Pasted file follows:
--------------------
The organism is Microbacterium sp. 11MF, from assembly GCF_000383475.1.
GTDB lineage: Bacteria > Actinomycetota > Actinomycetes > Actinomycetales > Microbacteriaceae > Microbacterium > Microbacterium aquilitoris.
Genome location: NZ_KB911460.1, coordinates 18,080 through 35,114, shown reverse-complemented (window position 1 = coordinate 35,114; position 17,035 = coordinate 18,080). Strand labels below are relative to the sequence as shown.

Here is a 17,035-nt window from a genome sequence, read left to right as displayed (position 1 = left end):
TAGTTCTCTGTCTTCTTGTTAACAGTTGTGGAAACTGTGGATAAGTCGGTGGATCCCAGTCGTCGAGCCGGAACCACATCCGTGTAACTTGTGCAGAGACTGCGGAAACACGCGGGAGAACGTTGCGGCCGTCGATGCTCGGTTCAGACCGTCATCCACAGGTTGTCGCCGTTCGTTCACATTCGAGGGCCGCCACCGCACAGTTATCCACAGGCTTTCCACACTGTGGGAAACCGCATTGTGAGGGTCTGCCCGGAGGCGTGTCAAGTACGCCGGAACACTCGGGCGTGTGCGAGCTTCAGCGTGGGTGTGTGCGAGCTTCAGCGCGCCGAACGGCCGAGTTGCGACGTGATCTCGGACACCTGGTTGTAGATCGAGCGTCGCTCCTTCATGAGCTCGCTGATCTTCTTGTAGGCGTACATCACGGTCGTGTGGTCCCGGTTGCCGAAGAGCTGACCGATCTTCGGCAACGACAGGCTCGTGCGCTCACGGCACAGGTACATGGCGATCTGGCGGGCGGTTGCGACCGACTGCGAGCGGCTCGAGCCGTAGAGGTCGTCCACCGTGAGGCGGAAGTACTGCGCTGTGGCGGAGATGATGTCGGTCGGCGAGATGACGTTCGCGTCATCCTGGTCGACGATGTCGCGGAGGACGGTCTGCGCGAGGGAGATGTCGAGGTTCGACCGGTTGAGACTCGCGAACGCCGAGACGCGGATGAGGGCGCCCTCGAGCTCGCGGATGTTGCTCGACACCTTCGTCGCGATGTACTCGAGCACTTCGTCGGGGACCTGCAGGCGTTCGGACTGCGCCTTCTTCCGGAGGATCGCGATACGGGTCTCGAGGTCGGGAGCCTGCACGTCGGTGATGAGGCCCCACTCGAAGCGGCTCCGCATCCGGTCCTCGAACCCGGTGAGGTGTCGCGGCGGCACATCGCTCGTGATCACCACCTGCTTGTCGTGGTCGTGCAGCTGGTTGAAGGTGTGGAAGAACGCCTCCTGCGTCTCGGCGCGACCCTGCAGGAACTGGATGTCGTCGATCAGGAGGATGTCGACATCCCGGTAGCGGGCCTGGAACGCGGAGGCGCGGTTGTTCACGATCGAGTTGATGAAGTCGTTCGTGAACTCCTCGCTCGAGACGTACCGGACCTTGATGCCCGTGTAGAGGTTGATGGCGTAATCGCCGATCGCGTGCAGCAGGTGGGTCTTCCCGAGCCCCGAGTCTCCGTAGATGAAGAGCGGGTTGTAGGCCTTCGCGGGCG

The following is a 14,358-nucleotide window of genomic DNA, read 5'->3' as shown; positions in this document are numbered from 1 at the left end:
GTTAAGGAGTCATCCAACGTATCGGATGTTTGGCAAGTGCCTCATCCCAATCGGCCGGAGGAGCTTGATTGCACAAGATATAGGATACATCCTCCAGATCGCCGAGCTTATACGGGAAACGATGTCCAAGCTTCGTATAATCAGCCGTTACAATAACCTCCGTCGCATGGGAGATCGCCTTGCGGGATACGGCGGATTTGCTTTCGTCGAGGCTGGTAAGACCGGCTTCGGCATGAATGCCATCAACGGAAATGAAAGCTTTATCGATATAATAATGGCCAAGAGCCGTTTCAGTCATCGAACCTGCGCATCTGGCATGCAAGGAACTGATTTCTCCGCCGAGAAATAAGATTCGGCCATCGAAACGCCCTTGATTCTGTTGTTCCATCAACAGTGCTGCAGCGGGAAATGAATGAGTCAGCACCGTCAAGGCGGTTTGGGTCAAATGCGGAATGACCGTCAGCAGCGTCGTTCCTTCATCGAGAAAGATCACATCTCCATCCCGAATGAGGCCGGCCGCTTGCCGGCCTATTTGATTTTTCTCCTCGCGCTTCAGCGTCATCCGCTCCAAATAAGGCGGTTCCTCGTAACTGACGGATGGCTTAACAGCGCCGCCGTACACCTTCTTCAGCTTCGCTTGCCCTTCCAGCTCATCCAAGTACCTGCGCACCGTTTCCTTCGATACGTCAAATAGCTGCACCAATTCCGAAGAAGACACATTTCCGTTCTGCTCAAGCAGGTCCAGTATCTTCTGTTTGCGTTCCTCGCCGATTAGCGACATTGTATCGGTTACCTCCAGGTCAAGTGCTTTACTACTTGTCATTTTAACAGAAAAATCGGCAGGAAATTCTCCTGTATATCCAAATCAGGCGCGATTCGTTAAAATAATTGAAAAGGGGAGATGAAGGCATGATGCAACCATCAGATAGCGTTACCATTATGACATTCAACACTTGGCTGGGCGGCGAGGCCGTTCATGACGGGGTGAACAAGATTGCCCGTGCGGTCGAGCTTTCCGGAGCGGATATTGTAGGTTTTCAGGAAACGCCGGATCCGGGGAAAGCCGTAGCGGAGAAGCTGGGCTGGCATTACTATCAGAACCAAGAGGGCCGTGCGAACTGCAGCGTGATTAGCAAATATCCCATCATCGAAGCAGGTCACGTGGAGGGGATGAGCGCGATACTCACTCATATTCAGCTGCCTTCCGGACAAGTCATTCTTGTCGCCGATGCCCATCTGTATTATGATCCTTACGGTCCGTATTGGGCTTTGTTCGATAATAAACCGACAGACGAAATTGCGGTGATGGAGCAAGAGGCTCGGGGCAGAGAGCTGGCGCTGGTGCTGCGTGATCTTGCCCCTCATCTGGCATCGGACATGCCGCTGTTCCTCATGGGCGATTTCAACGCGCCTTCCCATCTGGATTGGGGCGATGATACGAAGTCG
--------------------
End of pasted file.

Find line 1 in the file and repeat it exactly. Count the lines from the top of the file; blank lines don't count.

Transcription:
The organism is Microbacterium sp. 11MF, from assembly GCF_000383475.1.